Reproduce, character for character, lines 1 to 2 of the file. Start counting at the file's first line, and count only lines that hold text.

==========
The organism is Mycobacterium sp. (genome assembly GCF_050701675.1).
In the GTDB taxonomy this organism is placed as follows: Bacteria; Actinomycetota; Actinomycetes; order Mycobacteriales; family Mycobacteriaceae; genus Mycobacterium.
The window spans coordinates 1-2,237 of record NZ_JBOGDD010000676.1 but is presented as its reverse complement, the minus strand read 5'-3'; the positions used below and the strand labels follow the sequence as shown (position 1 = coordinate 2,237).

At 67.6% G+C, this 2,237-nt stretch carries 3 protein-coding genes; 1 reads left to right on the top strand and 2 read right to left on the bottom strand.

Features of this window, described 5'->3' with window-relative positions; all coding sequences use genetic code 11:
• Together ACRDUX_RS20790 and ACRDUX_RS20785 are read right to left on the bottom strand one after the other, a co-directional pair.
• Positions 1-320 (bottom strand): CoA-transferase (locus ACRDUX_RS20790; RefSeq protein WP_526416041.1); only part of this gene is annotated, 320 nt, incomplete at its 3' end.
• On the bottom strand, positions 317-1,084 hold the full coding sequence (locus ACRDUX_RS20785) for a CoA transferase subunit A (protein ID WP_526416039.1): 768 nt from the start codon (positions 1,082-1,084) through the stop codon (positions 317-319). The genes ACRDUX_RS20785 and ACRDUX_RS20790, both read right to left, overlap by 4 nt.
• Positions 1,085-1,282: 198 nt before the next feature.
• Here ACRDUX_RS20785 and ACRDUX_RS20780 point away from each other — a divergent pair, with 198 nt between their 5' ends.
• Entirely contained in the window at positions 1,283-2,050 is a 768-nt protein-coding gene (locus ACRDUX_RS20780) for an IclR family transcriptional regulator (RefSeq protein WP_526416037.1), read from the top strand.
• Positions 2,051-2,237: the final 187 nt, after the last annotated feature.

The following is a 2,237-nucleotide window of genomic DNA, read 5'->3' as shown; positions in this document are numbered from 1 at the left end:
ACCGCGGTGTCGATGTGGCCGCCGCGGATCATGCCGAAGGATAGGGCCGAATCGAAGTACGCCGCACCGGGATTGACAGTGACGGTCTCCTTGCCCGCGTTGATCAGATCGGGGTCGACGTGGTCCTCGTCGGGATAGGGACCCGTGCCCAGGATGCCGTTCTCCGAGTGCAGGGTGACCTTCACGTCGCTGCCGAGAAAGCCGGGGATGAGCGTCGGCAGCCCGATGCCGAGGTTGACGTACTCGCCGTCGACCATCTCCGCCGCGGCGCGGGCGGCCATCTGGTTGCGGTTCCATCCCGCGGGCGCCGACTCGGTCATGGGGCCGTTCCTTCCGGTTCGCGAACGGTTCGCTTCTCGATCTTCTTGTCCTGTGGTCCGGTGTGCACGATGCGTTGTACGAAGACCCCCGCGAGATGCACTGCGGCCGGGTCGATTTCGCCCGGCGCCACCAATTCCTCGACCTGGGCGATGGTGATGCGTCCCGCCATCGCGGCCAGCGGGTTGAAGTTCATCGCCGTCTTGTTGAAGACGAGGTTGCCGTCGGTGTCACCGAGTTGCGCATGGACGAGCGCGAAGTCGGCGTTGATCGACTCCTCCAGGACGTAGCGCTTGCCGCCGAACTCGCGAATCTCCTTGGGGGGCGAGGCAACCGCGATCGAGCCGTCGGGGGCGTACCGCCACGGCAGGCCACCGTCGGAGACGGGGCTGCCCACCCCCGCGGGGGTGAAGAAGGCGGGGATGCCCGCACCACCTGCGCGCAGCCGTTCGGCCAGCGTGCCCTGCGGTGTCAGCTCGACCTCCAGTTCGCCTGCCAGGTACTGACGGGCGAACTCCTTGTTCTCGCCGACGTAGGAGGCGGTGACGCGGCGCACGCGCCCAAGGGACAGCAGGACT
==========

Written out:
The organism is Mycobacterium sp. (genome assembly GCF_050701675.1).
In the GTDB taxonomy this organism is placed as follows: Bacteria; Actinomycetota; Actinomycetes; order Mycobacteriales; family Mycobacteriaceae; genus Mycobacterium.